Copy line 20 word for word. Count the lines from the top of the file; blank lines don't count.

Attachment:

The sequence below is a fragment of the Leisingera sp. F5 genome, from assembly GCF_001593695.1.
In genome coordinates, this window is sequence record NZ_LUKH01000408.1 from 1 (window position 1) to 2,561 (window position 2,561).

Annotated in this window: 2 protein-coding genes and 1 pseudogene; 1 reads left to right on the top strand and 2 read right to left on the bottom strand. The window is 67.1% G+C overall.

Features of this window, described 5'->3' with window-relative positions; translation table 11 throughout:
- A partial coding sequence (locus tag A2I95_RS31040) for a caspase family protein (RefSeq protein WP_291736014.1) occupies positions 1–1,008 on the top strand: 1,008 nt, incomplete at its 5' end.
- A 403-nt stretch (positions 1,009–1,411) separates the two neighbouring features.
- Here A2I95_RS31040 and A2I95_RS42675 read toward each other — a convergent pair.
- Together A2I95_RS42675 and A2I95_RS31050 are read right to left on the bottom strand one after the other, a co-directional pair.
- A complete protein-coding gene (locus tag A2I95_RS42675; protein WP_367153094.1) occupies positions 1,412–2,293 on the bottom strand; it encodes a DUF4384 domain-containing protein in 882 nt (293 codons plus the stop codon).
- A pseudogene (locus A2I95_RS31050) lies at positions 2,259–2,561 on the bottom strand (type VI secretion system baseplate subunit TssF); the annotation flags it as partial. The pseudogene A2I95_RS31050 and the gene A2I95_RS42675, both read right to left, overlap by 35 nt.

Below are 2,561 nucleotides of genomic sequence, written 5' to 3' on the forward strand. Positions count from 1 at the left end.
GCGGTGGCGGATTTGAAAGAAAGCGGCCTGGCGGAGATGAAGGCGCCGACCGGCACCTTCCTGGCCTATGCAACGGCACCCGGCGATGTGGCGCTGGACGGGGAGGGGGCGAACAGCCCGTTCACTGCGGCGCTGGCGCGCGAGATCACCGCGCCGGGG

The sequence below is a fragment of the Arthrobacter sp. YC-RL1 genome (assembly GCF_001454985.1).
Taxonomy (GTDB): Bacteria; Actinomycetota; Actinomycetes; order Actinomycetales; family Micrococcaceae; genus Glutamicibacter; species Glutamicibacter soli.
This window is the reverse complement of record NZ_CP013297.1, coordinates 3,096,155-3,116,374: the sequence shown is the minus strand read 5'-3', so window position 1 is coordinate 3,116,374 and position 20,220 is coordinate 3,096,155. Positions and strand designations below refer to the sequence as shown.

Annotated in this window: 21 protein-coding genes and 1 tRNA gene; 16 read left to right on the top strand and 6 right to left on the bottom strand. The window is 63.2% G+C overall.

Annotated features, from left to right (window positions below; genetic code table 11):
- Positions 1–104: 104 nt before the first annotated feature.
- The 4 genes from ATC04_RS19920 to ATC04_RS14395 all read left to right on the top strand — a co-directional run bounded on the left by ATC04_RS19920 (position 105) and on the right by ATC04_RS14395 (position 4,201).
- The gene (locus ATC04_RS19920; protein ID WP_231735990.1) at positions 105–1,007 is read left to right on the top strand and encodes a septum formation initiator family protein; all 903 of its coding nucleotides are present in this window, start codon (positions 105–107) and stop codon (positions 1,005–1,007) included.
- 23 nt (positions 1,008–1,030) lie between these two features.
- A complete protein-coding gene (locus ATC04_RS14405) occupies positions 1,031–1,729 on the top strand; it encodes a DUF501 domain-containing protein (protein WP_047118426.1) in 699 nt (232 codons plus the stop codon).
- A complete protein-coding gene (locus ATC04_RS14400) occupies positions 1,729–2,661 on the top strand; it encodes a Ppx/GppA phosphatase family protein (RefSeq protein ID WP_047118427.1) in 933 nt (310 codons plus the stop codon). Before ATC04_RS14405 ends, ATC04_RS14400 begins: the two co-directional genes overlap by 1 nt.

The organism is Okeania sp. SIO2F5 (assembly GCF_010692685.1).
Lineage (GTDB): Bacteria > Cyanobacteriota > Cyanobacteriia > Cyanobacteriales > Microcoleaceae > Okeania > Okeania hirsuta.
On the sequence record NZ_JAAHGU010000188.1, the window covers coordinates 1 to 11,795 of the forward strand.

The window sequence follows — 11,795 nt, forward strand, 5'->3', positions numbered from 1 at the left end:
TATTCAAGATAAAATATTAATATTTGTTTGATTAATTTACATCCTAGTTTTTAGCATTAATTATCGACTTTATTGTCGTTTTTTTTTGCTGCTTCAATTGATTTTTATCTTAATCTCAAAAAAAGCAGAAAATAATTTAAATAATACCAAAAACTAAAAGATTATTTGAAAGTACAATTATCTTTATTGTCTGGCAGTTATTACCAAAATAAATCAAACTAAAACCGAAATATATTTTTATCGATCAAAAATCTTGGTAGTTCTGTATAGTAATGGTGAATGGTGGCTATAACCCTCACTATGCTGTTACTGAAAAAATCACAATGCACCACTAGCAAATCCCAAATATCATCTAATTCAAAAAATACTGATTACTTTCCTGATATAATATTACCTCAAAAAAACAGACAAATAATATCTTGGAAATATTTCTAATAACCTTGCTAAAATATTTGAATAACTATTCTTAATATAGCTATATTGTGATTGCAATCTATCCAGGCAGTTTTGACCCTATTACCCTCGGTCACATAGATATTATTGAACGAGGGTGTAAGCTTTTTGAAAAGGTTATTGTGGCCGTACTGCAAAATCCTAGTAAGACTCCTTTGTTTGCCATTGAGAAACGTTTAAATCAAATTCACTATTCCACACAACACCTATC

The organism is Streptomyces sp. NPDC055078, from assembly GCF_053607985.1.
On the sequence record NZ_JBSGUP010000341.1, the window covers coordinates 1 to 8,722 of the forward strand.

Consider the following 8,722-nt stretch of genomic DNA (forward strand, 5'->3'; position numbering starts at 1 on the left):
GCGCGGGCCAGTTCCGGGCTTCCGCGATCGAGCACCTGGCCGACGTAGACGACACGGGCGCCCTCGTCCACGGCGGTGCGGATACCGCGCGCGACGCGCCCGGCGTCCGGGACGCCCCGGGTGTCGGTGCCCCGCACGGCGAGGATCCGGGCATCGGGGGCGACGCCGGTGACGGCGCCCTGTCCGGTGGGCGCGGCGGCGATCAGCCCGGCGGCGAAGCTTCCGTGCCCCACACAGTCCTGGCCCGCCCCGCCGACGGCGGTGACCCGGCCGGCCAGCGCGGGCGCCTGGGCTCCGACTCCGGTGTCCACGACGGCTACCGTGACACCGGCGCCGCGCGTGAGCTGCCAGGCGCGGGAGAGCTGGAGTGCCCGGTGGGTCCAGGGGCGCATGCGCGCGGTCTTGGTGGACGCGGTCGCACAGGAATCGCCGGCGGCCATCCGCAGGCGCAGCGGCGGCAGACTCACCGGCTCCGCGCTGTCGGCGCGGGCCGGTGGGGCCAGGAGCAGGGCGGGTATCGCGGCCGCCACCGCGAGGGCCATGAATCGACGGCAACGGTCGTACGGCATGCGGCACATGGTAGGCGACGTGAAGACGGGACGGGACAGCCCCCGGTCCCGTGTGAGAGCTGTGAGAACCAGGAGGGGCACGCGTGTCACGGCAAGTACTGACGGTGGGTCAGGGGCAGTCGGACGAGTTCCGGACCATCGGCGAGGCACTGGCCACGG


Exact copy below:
- The gene (locus ATC04_RS19920; protein ID WP_231735990.1) at positions 105–1,007 is read left to right on the top strand and encodes a septum formation initiator family protein; all 903 of its coding nucleotides are present in this window, start codon (positions 105–107) and stop codon (positions 1,005–1,007) included.